Three Key Things: Depth goals, special teams pain, and another chat about goaltending

6 months ago
After wrapping up their mini homestand with wins over the Islanders and Kraken, the Oilers were looking for their fourth straight victory against a Tampa Bay Lightning squad that’s struggled to keep pucks out of their own net in the absence of Andrei Vasilevskiy. Unfortunately, this was another one of those games where the Oilers handily outplayed their opposition, but they couldn’t get the saves/luck/special teams needed to close out the win. Final Score: 6-4 Lightning


In his last three starts ahead of this afternoon’s game against Tampa, Stuart Skinner finished with a save% above .914, which is precisely where the Oilers need him to be if they have any chance of climbing out of this early-season hole. Unfortunately, today was not like the prior three. Combined with some really bad luck (think the bounce off Ekholm), Stu just couldn’t give us as many saves as we needed, and while I don’t think all five goals he allowed were his fault, they were absolutely his problem. That said, he will probably take way more heat for this game than he should, but that’s what happens after a collapse like that. Skinner finished the afternoon with 18 saves and a .783 save%.


Looking at the special teams, the Oilers finished at 0/5 on the power play while handling only 2/4 shorthanded situations. Generally speaking, if you lose the special teams battle this badly, the result is probably not going to go your way, and that’s exactly what happened. The boys couldn’t get a goal or a kill when we needed them most, and it sucks that our special teams contributed to a loss in what was otherwise a strong effort. I don’t know what’s going on with the Oilers’ power play, but they had more than their share of opportunities to put this game to bed and could not get the job done. At the other end of the rink, Tampa handled their business on the man advantage and that two goal swing ended up being the difference.


As much as I love a goal from the Oilers’ star players, there’s something about depth scoring that really gets the blood pumping, ya know? So, to get two goals from Derek Ryan and one James Hamblin to grab two separate leads and set the overall tone was magical to watch. We’ve gotten so used to seeing Connor McDavid and Leon Draisaitl carrying the mail that we forget how beautiful it can be to get key contributions from throughout the lineup. Obviously, the depth scoring still needs to be more consistent — it would be nice if we could have a few goals like Ryan/Hamblin’s more often than a lunar cycle — but I’m not about to complain given that these boys were the only ones to get going.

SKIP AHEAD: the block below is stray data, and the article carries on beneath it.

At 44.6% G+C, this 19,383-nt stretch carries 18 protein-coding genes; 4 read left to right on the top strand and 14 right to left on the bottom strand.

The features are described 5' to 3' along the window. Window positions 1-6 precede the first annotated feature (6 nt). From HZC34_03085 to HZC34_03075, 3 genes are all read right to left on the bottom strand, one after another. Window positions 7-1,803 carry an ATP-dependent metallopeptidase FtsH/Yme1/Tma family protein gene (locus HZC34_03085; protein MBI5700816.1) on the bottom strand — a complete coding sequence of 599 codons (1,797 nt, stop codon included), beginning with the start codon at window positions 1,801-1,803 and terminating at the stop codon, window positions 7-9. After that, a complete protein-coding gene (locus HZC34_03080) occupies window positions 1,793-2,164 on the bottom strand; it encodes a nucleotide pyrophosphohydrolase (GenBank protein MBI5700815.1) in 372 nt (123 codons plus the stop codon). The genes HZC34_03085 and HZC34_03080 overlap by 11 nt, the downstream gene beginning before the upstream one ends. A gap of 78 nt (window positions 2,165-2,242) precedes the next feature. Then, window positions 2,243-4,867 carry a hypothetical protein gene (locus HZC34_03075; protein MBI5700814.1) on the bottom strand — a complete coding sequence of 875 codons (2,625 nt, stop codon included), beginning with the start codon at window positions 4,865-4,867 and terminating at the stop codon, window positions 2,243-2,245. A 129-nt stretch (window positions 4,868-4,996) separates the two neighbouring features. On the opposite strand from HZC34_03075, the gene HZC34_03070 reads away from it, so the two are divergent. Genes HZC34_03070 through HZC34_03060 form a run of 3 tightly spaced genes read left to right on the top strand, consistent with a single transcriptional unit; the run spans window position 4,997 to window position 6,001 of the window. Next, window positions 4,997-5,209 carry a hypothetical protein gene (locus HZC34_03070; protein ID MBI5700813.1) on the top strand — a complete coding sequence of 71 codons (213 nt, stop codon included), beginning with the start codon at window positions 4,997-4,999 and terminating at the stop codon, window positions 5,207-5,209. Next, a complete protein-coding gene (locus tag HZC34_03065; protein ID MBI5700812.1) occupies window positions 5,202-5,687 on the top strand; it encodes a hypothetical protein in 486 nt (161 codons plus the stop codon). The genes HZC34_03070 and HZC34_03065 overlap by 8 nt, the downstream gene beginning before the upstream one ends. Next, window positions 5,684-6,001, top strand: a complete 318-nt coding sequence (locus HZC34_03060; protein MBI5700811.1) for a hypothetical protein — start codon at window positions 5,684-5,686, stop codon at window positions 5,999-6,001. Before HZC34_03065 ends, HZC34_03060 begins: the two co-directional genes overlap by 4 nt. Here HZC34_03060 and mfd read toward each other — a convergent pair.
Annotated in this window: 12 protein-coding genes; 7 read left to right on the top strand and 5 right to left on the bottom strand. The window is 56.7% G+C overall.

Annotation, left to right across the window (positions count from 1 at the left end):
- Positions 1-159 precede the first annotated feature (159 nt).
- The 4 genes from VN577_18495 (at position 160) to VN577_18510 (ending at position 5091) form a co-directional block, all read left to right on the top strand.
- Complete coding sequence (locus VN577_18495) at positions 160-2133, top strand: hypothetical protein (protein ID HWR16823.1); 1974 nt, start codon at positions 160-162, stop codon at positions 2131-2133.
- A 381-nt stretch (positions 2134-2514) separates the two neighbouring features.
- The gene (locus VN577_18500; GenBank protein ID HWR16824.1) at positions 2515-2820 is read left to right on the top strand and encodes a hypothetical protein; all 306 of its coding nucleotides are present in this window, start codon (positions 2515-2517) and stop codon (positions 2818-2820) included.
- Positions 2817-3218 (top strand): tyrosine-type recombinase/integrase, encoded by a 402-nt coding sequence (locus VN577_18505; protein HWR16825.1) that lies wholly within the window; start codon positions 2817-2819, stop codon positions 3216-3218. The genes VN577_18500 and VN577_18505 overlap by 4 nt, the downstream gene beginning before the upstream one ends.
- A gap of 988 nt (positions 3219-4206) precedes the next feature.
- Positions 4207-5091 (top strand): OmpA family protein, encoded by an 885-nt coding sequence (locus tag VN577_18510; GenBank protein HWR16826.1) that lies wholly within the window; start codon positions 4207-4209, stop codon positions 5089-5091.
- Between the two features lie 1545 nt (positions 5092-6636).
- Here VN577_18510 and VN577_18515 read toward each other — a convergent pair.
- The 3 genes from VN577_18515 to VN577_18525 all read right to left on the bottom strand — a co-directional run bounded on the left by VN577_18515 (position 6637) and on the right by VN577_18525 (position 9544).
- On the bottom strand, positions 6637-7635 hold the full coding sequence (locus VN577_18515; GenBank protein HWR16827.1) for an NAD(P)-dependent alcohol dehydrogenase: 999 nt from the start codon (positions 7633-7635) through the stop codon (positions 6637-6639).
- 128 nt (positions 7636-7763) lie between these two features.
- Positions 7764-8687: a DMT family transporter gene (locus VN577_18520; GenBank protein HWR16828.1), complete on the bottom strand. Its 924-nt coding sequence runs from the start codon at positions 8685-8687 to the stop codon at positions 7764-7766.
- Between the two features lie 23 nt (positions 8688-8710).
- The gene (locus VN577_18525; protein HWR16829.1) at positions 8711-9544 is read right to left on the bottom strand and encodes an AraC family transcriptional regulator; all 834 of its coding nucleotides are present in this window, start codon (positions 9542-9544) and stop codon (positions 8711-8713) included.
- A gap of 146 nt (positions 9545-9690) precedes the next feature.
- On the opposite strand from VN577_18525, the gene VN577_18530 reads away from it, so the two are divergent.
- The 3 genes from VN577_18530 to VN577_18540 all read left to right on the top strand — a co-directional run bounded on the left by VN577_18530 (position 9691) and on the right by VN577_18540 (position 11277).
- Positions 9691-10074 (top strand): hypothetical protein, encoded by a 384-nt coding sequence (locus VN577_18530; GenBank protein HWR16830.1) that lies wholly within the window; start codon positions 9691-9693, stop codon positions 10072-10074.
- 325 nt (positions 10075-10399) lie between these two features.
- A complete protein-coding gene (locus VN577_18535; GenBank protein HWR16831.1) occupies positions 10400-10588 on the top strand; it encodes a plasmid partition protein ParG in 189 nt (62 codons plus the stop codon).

• Mark this down as the fourth game in a row where the Oilers have scored four+ goals. The problem, of course, is that they gave up six. Damned math.
  • How about the Derek Ryan shortie that game early in the first period to grab the Oilers a 1-0 lead? Frankly, the penalty kill has been rock solid over the last handful of games, and to see Ryan put the boys up by a goal on a shorthanded breakaway was the cherry on what has been a tasty little PK sundae.
  • How can you not love seeing James Hamblin score his first NHL goal? Not only did that goal put the Oilers up by a pair (2-0) but the joy on his face was wonderful to see. I love seeing guys score their first NHL goal.
  • I know they don’t often make the highlight reels, but garbage goals that come as a result of hard working/hacking away are just as beautiful to me as anything you’d get from the Dynamic Duo. For years now, I’ve been begging the Oilers to play a simple game — get traffic, get shots, hack away for the rebounds — and to see the bottom six come up with some ugly ones made me happy because of what it takes to make them go.
  • Simply put, Tampa Bay’s best players were vastly superior to our best players. In aggregate, the Lightning got seven points from their best players (Kucherov, Point, Stamkos), whereas the Oilers got two from Ryan Nugent-Hopkins. I know they can’t be expected to score every single game, but we absolutely needed more from our top six.
  • It another night, another game where we’re talking about both sides of the Evan Bouchard coin as a couple of his defensive lapses were directly responsible for goals against only to have him come up with a goal at the other end in the third period to temporarily regain the lead. I know he’s never going to be a defensive stud, but man if I didn’t wish he could crank up the urgency in the defensive zone.
  • Ryan Nugent-Hopkins has five points (1G, 4A) in his last five games, but I think he desperately needs a goal because his sights are off by a half turn right now. He’s had some really nice looks over the last few games, but he just can’t seem to pick his spot as he normally would. I’m hopeful, the chances are there.
  • Connor Brown played his 10th game of the year, triggering the $3.25 million bonus on his contract.
  • Shout out to the Oilers and to Sportsnet for keeping Ben Stelter’s story alive and putting initiatives in motion to raise money for the Ben Stelter Foundation.
  • I don’t want to say that there were shenanigans with a few of the power plays the Lightning got, but they got at least two calls that were absolutely not penalties. Unless they’ve changed the rules and I haven’t been paying attention, I’m pretty sure the NHL is still a contact sport.
  • Outshooting the opponent 43 to 24 and losing 6-4 is a nightmare.
  • You know I love me some faceoffs, and that’s why I’m so upset to share that the Oilers won only 42.4% of the draws.


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